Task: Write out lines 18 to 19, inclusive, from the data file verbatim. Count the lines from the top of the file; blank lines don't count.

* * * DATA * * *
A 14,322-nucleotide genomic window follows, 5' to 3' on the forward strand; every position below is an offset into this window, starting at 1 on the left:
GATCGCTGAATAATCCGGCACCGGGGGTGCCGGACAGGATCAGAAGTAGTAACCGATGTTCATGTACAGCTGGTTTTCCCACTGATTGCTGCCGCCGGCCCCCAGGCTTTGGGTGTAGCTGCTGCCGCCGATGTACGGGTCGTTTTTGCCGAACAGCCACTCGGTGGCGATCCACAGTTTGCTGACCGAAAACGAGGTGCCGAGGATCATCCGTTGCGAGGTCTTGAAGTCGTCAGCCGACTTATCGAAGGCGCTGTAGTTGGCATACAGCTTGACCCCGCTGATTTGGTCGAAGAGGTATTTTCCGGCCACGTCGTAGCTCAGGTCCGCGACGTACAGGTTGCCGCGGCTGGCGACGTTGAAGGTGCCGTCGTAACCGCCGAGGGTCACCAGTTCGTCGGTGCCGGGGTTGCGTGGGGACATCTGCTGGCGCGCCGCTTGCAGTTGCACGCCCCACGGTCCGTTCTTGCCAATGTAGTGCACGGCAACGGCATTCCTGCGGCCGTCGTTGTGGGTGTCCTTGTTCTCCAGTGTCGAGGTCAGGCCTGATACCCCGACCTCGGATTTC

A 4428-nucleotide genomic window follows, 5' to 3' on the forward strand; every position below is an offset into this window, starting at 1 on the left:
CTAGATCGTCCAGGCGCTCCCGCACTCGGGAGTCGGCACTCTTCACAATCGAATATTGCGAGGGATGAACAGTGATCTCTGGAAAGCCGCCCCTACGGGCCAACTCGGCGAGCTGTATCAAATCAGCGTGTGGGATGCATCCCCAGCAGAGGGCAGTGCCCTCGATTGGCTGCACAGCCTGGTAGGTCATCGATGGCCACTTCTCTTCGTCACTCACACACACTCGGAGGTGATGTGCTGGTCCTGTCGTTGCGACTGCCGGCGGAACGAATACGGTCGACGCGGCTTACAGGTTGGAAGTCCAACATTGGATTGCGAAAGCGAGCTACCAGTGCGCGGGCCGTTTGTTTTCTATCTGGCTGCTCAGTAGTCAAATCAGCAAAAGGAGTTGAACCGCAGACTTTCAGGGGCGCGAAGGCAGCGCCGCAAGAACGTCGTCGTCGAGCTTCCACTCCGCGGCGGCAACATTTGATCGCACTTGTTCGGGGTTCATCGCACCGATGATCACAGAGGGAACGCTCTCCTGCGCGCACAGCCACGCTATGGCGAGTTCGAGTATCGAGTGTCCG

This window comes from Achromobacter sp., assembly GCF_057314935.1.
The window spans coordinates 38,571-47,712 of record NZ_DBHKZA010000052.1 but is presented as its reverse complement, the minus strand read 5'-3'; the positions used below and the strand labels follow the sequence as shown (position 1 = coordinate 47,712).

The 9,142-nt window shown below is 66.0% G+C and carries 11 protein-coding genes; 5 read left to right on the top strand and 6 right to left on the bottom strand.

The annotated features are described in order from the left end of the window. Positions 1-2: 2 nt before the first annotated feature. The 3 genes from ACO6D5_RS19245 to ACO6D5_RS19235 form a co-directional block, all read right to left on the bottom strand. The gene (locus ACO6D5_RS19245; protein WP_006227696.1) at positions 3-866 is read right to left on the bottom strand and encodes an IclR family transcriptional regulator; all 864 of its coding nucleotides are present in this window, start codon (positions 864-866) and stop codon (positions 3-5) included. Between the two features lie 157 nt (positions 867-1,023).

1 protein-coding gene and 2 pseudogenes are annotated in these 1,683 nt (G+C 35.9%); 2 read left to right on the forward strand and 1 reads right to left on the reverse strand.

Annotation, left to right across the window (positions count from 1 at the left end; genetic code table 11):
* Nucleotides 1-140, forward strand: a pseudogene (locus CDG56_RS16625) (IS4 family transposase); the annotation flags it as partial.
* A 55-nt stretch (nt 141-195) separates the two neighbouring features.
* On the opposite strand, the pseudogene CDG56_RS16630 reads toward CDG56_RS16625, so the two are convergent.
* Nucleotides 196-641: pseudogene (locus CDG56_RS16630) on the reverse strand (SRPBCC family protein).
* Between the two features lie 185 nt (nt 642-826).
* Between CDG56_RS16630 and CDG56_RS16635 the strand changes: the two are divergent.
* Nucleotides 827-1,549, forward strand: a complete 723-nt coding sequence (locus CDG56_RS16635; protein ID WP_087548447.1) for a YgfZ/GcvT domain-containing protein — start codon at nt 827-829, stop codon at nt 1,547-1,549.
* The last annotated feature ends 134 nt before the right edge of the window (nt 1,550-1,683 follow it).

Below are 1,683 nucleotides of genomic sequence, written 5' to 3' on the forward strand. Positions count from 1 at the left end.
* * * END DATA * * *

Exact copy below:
* The last annotated feature ends 134 nt before the right edge of the window (nt 1,550-1,683 follow it).

Below are 1,683 nucleotides of genomic sequence, written 5' to 3' on the forward strand. Positions count from 1 at the left end.